In the video Penalties, featuring the character of a goalkeeper who is trying to defend penalties, he is defending his position as an artist, making it acceptable to a wide audience through sports and entertainment. The soundtrack of a mariachi band calls for celebration with beer and game watching on beer cases, where the video is projected. The works of Vedran Perkov and Dino Bićanić in general, not just for this exhibition, are surprising and entertaining, regardless of the number of received/defended goals and the amount of beer.

Ksenija Baronica


Dino Bićanić (1980, Bihać, BiH) graduated from the sculpture department of the Arts Academy in Split in 2007 in the class of Professor Kažimir Hraste. His work has been exhibited on several solo (SC Gallery, Zagreb, 2013, Galić Salon, Split, 2013, Public Open University Split, 2008) and many group shows (Split Salon 2013 and 2009, Triennial of Croatian Sculpture, Glyptotheque of Croatian Academy of Arts and Sciences, Zagreb, 2012 and 2006, Dimensions of humor, Zagreb, Split, Pula, 2012, Osijek, 2011). He lives and works in Hvar.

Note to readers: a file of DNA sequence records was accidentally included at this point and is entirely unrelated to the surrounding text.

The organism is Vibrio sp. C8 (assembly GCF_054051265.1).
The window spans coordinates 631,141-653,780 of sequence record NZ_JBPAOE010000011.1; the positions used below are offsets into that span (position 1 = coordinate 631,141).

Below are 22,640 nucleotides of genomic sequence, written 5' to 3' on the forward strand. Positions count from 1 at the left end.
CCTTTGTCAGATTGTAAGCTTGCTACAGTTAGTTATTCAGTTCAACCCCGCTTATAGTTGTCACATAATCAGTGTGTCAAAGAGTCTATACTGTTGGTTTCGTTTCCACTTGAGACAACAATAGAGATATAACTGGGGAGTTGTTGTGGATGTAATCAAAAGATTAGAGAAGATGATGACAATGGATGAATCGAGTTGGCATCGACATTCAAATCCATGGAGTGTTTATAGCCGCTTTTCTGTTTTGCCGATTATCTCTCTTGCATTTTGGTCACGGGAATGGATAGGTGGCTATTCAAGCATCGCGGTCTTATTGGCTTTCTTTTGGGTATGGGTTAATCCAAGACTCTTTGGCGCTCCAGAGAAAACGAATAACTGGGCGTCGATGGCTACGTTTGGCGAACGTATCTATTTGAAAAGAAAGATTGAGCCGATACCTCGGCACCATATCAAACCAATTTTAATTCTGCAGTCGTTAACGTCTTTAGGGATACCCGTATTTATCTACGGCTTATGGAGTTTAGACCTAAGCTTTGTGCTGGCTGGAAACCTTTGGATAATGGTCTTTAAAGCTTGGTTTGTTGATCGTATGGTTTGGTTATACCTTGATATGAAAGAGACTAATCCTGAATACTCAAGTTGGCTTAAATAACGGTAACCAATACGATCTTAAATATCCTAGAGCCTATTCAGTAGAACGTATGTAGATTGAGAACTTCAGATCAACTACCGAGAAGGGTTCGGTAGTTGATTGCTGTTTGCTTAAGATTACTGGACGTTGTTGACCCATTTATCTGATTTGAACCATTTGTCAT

Vedran Perkov (1972, Split) graduated in painting at the Academia di Belle Arti di Brera in Milano in the class of Professor Diego Esposito. From 2004 to 2010, he worked as an assistant professor at the painting department of the Arts Academy in Split. He is a member of Croatian Association of Artists in Split and Croatian Association of Freelance Artists. He has been exhibiting on solo shows since 1997, both in Croatia and abroad, which he has lately been combining with curating. He has won several awards and recognition, among others the Radoslav Putar Award in 2008. He lives and works in Split.